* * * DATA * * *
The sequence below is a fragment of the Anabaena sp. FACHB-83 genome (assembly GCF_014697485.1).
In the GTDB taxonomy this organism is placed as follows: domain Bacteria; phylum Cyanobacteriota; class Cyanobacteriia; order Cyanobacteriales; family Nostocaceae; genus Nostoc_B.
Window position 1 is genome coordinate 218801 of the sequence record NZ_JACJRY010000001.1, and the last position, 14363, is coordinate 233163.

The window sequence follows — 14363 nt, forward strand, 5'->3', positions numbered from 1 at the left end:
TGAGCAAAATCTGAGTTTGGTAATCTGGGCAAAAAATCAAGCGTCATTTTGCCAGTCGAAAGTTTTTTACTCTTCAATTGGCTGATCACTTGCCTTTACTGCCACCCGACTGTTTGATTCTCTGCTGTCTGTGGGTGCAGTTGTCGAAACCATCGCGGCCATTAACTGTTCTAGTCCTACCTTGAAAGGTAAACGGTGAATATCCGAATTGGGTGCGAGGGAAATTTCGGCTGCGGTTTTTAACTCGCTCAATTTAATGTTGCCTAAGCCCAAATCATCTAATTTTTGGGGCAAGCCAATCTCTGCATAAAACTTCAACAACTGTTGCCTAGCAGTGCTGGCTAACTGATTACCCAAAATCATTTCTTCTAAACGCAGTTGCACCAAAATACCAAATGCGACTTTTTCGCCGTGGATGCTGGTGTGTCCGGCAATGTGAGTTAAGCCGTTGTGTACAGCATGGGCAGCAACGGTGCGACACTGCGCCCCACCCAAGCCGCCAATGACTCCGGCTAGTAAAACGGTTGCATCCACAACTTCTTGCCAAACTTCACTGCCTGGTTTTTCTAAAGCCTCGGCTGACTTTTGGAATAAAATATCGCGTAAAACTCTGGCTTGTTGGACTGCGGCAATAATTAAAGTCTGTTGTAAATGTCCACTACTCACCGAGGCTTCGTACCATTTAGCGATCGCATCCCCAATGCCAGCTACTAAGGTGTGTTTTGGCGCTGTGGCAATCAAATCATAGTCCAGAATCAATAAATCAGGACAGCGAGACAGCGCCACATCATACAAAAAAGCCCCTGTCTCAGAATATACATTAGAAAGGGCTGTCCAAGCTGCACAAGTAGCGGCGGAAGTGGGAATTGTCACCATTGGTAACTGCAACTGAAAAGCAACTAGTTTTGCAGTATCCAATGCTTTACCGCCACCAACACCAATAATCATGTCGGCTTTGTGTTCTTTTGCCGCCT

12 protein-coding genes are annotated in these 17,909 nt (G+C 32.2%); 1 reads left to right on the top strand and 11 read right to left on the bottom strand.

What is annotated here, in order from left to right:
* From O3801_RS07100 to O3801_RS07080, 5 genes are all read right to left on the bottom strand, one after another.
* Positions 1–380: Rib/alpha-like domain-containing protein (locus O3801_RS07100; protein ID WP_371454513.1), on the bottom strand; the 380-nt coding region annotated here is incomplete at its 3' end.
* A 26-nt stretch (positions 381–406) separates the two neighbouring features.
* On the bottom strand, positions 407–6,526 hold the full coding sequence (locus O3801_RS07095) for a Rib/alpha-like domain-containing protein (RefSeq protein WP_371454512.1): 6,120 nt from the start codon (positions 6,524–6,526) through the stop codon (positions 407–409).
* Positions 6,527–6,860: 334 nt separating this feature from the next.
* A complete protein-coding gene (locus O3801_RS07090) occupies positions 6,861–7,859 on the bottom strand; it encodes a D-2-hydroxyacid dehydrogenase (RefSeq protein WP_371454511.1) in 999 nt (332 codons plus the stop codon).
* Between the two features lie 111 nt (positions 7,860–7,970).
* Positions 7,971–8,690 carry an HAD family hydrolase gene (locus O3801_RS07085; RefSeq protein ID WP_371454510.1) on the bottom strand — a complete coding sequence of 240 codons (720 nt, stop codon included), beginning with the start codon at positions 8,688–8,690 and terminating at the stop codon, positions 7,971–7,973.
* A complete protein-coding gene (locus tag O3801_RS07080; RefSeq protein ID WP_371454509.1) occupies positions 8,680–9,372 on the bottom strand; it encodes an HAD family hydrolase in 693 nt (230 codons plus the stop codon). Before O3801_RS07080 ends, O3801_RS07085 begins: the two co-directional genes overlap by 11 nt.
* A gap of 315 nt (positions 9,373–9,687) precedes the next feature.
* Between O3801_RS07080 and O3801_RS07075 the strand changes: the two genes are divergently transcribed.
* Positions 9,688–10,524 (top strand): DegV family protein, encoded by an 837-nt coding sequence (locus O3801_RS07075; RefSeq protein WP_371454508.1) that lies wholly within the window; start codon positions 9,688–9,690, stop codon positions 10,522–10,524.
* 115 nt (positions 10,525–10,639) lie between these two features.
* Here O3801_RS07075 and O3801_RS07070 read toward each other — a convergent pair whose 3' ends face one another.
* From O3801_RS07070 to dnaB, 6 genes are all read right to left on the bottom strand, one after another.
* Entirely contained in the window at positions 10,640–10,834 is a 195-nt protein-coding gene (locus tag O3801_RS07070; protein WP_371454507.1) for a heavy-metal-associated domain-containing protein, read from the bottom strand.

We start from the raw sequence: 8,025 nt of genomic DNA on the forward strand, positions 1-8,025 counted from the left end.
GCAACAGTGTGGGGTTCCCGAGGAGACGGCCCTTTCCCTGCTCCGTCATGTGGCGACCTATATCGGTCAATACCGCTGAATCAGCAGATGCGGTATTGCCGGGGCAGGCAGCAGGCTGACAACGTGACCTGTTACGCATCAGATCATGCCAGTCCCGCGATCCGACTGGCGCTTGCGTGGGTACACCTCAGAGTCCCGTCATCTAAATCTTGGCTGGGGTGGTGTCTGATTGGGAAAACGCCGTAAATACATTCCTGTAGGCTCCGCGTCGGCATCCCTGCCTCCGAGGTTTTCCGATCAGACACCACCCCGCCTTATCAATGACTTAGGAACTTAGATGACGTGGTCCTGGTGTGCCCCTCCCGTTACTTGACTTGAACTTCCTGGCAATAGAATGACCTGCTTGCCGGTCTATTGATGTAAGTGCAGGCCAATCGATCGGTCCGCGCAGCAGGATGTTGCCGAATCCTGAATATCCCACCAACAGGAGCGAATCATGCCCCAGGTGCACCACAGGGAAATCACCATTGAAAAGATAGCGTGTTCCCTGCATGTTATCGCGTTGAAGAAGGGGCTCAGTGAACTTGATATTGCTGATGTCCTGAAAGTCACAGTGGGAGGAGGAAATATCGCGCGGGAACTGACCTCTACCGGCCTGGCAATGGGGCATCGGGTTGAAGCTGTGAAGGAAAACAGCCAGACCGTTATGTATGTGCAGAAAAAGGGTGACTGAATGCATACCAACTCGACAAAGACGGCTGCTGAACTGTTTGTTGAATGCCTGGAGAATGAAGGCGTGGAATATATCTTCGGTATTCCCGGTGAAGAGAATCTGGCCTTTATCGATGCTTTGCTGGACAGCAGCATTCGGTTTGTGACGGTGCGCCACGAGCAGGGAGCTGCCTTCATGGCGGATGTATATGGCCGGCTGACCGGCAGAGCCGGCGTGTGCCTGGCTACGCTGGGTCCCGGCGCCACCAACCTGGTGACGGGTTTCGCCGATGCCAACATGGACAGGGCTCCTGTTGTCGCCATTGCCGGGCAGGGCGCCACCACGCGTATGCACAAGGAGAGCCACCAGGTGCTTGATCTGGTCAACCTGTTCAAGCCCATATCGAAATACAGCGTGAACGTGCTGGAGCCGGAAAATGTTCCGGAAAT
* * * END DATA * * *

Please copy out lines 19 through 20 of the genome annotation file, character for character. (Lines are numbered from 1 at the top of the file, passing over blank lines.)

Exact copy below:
* Positions 9,688–10,524 (top strand): DegV family protein, encoded by an 837-nt coding sequence (locus O3801_RS07075; RefSeq protein WP_371454508.1) that lies wholly within the window; start codon positions 9,688–9,690, stop codon positions 10,522–10,524.
* 115 nt (positions 10,525–10,639) lie between these two features.